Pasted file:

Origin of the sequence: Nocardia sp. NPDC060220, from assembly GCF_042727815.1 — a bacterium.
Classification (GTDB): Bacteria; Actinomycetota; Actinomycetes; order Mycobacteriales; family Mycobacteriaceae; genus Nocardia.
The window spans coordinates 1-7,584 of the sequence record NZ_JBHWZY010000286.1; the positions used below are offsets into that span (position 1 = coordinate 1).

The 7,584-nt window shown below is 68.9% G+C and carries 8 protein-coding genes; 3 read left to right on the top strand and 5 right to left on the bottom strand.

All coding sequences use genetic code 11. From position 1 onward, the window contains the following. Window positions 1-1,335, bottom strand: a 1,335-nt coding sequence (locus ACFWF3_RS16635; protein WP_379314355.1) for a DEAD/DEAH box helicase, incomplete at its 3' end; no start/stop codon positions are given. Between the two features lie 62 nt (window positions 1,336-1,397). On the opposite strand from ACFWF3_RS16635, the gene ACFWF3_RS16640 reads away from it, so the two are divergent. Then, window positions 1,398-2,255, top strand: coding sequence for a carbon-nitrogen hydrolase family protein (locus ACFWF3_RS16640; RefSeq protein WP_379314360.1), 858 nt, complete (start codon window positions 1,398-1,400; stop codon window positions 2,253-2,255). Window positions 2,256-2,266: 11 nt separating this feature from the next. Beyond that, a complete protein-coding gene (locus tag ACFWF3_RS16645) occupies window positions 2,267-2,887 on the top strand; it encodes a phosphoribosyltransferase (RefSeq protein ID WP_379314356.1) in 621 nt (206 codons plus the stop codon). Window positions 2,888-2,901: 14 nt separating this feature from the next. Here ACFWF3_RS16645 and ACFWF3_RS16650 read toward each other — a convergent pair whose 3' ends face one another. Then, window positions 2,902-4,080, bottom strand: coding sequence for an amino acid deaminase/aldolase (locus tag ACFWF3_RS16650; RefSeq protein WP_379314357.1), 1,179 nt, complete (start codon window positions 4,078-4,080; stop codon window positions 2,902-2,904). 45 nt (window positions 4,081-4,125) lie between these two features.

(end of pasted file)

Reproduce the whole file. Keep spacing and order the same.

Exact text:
Origin of the sequence: Nocardia sp. NPDC060220, from assembly GCF_042727815.1 — a bacterium.
Classification (GTDB): Bacteria; Actinomycetota; Actinomycetes; order Mycobacteriales; family Mycobacteriaceae; genus Nocardia.
The window spans coordinates 1-7,584 of the sequence record NZ_JBHWZY010000286.1; the positions used below are offsets into that span (position 1 = coordinate 1).

The 7,584-nt window shown below is 68.9% G+C and carries 8 protein-coding genes; 3 read left to right on the top strand and 5 right to left on the bottom strand.

All coding sequences use genetic code 11. From position 1 onward, the window contains the following. Window positions 1-1,335, bottom strand: a 1,335-nt coding sequence (locus ACFWF3_RS16635; protein WP_379314355.1) for a DEAD/DEAH box helicase, incomplete at its 3' end; no start/stop codon positions are given. Between the two features lie 62 nt (window positions 1,336-1,397). On the opposite strand from ACFWF3_RS16635, the gene ACFWF3_RS16640 reads away from it, so the two are divergent. Then, window positions 1,398-2,255, top strand: coding sequence for a carbon-nitrogen hydrolase family protein (locus ACFWF3_RS16640; RefSeq protein WP_379314360.1), 858 nt, complete (start codon window positions 1,398-1,400; stop codon window positions 2,253-2,255). Window positions 2,256-2,266: 11 nt separating this feature from the next. Beyond that, a complete protein-coding gene (locus tag ACFWF3_RS16645) occupies window positions 2,267-2,887 on the top strand; it encodes a phosphoribosyltransferase (RefSeq protein ID WP_379314356.1) in 621 nt (206 codons plus the stop codon). Window positions 2,888-2,901: 14 nt separating this feature from the next. Here ACFWF3_RS16645 and ACFWF3_RS16650 read toward each other — a convergent pair whose 3' ends face one another. Then, window positions 2,902-4,080, bottom strand: coding sequence for an amino acid deaminase/aldolase (locus tag ACFWF3_RS16650; RefSeq protein WP_379314357.1), 1,179 nt, complete (start codon window positions 4,078-4,080; stop codon window positions 2,902-2,904). 45 nt (window positions 4,081-4,125) lie between these two features.